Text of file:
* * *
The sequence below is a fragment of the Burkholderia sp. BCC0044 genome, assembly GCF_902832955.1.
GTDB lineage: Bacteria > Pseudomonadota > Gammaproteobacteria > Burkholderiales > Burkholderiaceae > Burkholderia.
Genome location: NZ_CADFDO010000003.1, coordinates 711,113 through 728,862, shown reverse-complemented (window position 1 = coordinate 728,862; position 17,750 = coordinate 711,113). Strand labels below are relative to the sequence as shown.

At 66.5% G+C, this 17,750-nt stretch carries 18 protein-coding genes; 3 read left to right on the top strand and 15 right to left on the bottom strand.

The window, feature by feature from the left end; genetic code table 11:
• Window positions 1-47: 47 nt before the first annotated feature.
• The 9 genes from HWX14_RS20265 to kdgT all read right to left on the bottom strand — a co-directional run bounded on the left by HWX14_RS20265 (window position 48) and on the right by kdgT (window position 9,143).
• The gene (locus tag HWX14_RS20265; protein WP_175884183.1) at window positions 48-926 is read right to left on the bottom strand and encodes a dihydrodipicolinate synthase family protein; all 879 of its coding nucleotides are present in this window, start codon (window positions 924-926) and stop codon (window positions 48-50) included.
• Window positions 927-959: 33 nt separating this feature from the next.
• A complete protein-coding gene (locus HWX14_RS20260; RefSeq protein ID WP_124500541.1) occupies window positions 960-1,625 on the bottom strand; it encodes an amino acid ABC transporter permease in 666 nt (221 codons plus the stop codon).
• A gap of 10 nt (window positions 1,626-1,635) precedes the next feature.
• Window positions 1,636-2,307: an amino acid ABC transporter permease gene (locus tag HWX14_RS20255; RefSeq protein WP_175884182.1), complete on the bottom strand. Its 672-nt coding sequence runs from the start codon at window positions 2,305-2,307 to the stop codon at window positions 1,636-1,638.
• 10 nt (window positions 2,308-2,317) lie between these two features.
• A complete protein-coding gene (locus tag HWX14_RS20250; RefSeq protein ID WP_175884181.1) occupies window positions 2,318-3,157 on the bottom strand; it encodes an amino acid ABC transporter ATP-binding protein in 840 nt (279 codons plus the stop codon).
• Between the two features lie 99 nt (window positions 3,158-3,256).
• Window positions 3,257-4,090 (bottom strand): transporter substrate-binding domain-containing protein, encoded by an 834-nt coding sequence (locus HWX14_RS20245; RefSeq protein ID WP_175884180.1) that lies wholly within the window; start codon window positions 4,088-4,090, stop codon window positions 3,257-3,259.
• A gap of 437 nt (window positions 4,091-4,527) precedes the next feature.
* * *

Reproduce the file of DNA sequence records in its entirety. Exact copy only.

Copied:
The sequence below is a fragment of the Burkholderia sp. BCC0044 genome, assembly GCF_902832955.1.
GTDB lineage: Bacteria > Pseudomonadota > Gammaproteobacteria > Burkholderiales > Burkholderiaceae > Burkholderia.
Genome location: NZ_CADFDO010000003.1, coordinates 711,113 through 728,862, shown reverse-complemented (window position 1 = coordinate 728,862; position 17,750 = coordinate 711,113). Strand labels below are relative to the sequence as shown.

At 66.5% G+C, this 17,750-nt stretch carries 18 protein-coding genes; 3 read left to right on the top strand and 15 right to left on the bottom strand.

The window, feature by feature from the left end; genetic code table 11:
• Window positions 1-47: 47 nt before the first annotated feature.
• The 9 genes from HWX14_RS20265 to kdgT all read right to left on the bottom strand — a co-directional run bounded on the left by HWX14_RS20265 (window position 48) and on the right by kdgT (window position 9,143).
• The gene (locus tag HWX14_RS20265; protein WP_175884183.1) at window positions 48-926 is read right to left on the bottom strand and encodes a dihydrodipicolinate synthase family protein; all 879 of its coding nucleotides are present in this window, start codon (window positions 924-926) and stop codon (window positions 48-50) included.
• Window positions 927-959: 33 nt separating this feature from the next.
• A complete protein-coding gene (locus HWX14_RS20260; RefSeq protein ID WP_124500541.1) occupies window positions 960-1,625 on the bottom strand; it encodes an amino acid ABC transporter permease in 666 nt (221 codons plus the stop codon).
• A gap of 10 nt (window positions 1,626-1,635) precedes the next feature.
• Window positions 1,636-2,307: an amino acid ABC transporter permease gene (locus tag HWX14_RS20255; RefSeq protein WP_175884182.1), complete on the bottom strand. Its 672-nt coding sequence runs from the start codon at window positions 2,305-2,307 to the stop codon at window positions 1,636-1,638.
• 10 nt (window positions 2,308-2,317) lie between these two features.
• A complete protein-coding gene (locus tag HWX14_RS20250; RefSeq protein ID WP_175884181.1) occupies window positions 2,318-3,157 on the bottom strand; it encodes an amino acid ABC transporter ATP-binding protein in 840 nt (279 codons plus the stop codon).
• Between the two features lie 99 nt (window positions 3,158-3,256).
• Window positions 3,257-4,090 (bottom strand): transporter substrate-binding domain-containing protein, encoded by an 834-nt coding sequence (locus HWX14_RS20245; RefSeq protein ID WP_175884180.1) that lies wholly within the window; start codon window positions 4,088-4,090, stop codon window positions 3,257-3,259.
• A gap of 437 nt (window positions 4,091-4,527) precedes the next feature.